“The peace builders are trained to resolve conflicts between immigrants and local people”
By Joseph Chirume
About 120 people attended a workshop for World Refugee Day at the Nelson Mandela University’s Missionvale campus near Port Elizabeth on Wednesday. The event aimed at educating peace builders and other residents in the area about some of the challenges faced by immigrants.
Liesl Fourie, a human rights lawyer at the University’s Refugee Rights Centre said it was important to eliminate myths in the community about immigrants one of which was that they were taking away jobs and women from South Africans. A documentary was also shown highlighting some of the reasons refugees were forced to leave their homes.
“We invited a number of peace builders and community members to discuss discrimination against immigrants. The main aim was to squash the various myths associated with immigrants. We are very much delighted that topics were discussed where locals openly expressed their perceptions of foreigners living in the metro,” she said.
Ntsikelelo Majeke, project coordinator at the Eastern Cape Refugee Centre said his organisation, formed in 2008 started the community peace builders programme last year to combat cases of xenophobia in the communities.
“The advantage [of the programme] is that these peace builders know local languages and cultures. They also live within the communities,” he said. “The peace builders are trained to resolve conflicts between immigrants and local people. They also work closely with the police,” he said.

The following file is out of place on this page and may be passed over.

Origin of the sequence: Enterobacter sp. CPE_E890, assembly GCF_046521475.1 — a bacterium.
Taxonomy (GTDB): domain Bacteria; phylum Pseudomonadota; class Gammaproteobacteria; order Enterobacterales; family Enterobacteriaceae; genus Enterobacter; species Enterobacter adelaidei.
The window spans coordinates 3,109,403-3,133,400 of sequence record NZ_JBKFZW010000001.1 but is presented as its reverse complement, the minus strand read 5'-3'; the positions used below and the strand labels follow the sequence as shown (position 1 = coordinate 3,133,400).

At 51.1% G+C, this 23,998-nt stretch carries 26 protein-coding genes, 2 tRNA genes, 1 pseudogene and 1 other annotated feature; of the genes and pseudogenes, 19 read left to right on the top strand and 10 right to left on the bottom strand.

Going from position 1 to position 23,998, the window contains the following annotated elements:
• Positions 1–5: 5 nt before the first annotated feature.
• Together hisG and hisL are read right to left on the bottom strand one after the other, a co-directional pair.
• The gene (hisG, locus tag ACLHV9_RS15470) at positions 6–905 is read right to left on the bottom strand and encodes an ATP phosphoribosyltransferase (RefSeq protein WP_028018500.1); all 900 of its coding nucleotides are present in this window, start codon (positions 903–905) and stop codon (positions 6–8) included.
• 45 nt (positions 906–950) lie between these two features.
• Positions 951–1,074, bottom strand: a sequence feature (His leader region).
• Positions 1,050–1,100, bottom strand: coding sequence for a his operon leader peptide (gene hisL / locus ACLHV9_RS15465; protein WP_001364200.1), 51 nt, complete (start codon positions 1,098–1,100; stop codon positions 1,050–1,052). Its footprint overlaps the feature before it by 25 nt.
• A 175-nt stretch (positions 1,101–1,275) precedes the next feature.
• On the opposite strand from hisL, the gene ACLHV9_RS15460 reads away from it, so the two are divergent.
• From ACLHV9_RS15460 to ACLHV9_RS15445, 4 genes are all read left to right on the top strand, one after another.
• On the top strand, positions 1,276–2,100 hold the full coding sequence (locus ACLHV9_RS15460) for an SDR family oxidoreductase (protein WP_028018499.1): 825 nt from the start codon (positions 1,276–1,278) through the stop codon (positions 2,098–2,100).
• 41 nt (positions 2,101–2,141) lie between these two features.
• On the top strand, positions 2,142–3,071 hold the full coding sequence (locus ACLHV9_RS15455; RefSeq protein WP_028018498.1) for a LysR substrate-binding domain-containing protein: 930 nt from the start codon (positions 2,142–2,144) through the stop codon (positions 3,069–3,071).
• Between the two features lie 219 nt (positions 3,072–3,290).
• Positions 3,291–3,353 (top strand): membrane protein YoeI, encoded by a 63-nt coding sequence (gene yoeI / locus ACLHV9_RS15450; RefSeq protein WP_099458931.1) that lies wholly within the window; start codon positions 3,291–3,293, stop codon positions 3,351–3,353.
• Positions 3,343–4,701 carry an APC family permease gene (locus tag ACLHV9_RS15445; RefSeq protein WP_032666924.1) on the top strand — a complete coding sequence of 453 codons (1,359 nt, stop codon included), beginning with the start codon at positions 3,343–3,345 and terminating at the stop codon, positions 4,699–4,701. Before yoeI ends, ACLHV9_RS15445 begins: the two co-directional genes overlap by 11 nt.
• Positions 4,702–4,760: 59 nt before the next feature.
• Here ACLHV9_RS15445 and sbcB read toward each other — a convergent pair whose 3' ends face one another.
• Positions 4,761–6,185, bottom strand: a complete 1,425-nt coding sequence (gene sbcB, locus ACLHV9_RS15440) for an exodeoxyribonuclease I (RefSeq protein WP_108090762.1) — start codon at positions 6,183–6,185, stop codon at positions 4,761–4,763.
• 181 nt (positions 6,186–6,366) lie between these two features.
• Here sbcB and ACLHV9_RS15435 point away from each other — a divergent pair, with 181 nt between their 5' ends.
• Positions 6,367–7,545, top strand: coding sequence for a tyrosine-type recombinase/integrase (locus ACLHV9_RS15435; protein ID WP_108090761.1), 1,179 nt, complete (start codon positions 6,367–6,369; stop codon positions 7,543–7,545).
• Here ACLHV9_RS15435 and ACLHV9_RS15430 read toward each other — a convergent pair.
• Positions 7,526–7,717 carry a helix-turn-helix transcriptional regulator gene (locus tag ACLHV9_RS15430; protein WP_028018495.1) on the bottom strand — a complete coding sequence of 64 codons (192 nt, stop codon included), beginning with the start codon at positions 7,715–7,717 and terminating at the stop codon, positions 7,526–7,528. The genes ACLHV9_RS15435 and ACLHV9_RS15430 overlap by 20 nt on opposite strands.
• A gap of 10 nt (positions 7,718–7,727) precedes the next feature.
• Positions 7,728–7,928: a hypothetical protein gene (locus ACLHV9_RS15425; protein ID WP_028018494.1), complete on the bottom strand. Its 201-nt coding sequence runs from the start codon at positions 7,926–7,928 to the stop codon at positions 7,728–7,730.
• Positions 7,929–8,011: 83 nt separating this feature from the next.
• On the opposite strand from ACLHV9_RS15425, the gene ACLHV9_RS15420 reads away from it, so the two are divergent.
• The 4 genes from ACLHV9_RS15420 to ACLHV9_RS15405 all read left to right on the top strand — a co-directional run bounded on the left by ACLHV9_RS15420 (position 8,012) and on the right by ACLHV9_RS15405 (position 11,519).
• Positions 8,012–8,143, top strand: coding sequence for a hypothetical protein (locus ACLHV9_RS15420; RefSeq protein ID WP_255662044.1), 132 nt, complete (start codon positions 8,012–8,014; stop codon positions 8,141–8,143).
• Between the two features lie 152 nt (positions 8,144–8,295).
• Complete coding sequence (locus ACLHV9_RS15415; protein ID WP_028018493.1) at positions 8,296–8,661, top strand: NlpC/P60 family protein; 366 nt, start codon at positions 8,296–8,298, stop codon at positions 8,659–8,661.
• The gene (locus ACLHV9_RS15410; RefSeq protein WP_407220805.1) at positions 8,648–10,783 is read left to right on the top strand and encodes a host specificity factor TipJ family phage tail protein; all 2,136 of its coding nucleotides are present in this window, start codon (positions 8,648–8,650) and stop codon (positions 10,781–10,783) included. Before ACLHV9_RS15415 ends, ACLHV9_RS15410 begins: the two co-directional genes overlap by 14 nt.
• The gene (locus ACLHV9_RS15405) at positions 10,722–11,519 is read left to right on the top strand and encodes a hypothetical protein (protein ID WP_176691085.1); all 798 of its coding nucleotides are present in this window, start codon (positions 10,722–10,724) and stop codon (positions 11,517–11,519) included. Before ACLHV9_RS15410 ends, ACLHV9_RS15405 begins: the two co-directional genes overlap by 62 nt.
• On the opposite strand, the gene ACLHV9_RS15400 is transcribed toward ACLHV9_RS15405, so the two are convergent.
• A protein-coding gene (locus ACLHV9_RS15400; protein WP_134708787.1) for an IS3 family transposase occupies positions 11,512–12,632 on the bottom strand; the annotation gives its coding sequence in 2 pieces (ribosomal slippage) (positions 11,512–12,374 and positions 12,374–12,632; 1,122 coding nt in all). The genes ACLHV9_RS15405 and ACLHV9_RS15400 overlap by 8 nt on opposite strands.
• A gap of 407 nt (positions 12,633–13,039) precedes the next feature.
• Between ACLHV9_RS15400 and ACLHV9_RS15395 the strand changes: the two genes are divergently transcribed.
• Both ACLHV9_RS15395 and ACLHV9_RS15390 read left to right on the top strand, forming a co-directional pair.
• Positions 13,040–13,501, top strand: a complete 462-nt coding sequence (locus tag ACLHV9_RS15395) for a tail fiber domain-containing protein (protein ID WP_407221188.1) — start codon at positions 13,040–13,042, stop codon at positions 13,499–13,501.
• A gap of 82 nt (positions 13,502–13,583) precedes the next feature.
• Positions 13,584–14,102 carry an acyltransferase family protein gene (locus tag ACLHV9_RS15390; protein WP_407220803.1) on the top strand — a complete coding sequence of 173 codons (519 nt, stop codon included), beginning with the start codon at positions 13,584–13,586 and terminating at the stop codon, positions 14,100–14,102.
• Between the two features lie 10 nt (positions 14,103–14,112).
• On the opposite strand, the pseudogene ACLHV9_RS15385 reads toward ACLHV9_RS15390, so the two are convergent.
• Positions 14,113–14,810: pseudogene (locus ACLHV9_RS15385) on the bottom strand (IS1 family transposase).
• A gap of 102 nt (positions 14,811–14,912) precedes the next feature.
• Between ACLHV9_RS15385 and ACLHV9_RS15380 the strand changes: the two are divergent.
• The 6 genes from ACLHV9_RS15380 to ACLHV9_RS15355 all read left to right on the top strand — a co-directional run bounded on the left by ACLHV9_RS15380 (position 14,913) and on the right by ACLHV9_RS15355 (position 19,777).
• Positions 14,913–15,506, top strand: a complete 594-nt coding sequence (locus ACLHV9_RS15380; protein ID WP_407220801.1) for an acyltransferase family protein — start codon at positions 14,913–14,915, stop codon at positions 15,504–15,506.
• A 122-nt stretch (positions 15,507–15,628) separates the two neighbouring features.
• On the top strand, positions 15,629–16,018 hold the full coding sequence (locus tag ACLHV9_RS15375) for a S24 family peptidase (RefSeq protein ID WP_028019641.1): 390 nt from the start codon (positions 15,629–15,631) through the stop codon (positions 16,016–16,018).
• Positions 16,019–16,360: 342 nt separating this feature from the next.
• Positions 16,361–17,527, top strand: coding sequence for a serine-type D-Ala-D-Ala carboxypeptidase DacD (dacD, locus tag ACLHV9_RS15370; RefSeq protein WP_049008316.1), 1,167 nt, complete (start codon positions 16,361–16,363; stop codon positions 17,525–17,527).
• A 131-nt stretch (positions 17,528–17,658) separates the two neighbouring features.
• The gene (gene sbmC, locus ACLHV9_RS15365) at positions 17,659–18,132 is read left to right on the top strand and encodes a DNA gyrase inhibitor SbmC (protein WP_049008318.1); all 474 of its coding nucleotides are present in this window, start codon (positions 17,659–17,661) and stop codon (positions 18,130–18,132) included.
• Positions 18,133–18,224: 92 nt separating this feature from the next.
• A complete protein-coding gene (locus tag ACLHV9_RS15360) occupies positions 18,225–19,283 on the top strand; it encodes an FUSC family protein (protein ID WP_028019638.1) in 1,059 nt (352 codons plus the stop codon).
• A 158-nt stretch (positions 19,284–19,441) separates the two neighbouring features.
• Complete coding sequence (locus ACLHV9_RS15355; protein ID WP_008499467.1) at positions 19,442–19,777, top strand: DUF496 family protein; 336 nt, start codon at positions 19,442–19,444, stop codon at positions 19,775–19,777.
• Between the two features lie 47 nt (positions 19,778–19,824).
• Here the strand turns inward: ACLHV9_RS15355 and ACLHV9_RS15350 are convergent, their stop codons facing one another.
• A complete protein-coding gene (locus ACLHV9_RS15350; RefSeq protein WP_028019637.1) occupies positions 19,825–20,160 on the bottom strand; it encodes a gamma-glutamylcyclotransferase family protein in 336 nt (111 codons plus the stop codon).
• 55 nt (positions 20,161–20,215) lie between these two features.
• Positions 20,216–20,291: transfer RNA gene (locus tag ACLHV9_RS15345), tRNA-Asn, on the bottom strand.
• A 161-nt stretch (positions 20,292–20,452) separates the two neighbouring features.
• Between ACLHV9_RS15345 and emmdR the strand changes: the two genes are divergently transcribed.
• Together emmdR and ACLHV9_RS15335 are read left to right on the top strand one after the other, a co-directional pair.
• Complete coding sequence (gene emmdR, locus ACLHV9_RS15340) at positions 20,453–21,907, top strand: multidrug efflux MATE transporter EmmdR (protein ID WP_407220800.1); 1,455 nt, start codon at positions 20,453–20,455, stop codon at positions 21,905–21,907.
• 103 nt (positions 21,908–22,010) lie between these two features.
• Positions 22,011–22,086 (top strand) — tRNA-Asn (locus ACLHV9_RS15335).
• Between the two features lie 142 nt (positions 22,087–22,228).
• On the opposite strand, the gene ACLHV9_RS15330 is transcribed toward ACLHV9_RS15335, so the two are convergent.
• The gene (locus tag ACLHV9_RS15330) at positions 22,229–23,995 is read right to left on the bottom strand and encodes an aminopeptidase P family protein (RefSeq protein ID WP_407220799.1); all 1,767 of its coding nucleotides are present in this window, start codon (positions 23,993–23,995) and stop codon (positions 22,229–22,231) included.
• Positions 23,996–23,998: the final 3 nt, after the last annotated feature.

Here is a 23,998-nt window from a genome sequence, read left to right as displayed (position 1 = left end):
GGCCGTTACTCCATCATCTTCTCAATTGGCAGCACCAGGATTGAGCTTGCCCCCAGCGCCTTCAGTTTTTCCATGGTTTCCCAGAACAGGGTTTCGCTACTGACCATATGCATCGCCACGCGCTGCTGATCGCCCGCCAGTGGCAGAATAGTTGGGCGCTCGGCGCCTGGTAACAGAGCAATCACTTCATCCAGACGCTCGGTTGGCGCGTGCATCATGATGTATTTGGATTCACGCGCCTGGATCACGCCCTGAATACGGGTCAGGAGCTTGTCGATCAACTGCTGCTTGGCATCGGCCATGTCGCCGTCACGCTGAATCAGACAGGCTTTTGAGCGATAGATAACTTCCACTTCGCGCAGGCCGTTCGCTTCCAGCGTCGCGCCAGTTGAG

Majeke said they are planning to increase the number of community peace builders in the metro once funds became available. “We have discovered that violence and cases of business robbery are very low in areas where community builders are operating. We wish to recruit more members but we are faced with the problem of shortage of funds. We want to give them a monthly stipend.”
Majeke said the organisation also assisted foreign nationals register their businesses. “This helps them to get loans from banks and wholesalers. We also help them to apply for ownership of their premises,” he said.
Port Elizabeth Foreigners Business Forum chairman Saidi Ahmed said that having peace builders in communities made business owners feel safer.
“The main problem is that whenever there are service delivery protests, criminals end up targeting our shops. Most of the crimes were carried out by people living in the very community they robbed. We have however seen a significant decline since the peace builders project was introduced,” he said.
Zarah Hajj is from Somalia. She lives in Korsten with her husband and six children. They came to South Africa in 2014. Hajj says her family has been targeted by local criminals for years.
“I am happy that the local peace builders are always holding community meetings discussing our plight. We also help the local communities when they have problems. We attend funeral and wedding gatherings in order to integrate ourselves into the community,” she said.